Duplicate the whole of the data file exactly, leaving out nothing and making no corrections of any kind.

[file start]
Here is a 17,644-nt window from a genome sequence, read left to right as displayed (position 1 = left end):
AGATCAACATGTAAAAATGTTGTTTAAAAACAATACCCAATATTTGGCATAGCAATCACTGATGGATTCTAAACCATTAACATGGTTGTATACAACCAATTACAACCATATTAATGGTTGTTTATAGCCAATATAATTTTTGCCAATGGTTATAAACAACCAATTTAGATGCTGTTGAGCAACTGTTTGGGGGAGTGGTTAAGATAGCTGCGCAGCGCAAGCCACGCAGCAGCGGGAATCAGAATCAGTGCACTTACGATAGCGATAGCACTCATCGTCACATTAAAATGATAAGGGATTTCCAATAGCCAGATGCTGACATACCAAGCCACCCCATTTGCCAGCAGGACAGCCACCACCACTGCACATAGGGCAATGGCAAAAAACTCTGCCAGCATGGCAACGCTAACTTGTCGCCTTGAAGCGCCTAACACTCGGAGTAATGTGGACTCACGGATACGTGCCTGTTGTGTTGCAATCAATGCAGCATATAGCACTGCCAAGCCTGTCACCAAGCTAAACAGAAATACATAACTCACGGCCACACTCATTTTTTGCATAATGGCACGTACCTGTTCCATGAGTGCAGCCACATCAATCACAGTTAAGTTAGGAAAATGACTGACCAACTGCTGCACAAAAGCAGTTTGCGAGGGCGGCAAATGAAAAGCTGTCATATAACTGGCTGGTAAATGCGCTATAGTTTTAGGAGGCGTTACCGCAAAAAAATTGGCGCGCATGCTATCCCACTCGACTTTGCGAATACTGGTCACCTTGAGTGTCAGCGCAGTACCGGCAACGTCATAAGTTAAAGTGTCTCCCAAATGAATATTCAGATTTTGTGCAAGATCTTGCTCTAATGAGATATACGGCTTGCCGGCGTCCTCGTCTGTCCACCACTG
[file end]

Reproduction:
Here is a 17,644-nt window from a genome sequence, read left to right as displayed (position 1 = left end):
AGATCAACATGTAAAAATGTTGTTTAAAAACAATACCCAATATTTGGCATAGCAATCACTGATGGATTCTAAACCATTAACATGGTTGTATACAACCAATTACAACCATATTAATGGTTGTTTATAGCCAATATAATTTTTGCCAATGGTTATAAACAACCAATTTAGATGCTGTTGAGCAACTGTTTGGGGGAGTGGTTAAGATAGCTGCGCAGCGCAAGCCACGCAGCAGCGGGAATCAGAATCAGTGCACTTACGATAGCGATAGCACTCATCGTCACATTAAAATGATAAGGGATTTCCAATAGCCAGATGCTGACATACCAAGCCACCCCATTTGCCAGCAGGACAGCCACCACCACTGCACATAGGGCAATGGCAAAAAACTCTGCCAGCATGGCAACGCTAACTTGTCGCCTTGAAGCGCCTAACACTCGGAGTAATGTGGACTCACGGATACGTGCCTGTTGTGTTGCAATCAATGCAGCATATAGCACTGCCAAGCCTGTCACCAAGCTAAACAGAAATACATAACTCACGGCCACACTCATTTTTTGCATAATGGCACGTACCTGTTCCATGAGTGCAGCCACATCAATCACAGTTAAGTTAGGAAAATGACTGACCAACTGCTGCACAAAAGCAGTTTGCGAGGGCGGCAAATGAAAAGCTGTCATATAACTGGCTGGTAAATGCGCTATAGTTTTAGGAGGCGTTACCGCAAAAAAATTGGCGCGCATGCTATCCCACTCGACTTTGCGAATACTGGTCACCTTGAGTGTCAGCGCAGTACCGGCAACGTCATAAGTTAAAGTGTCTCCCAAATGAATATTCAGATTTTGTGCAAGATCTTGCTCTAATGAGATATACGGCTTGCCGGCGTCCTCGTCTGTCCACCACTG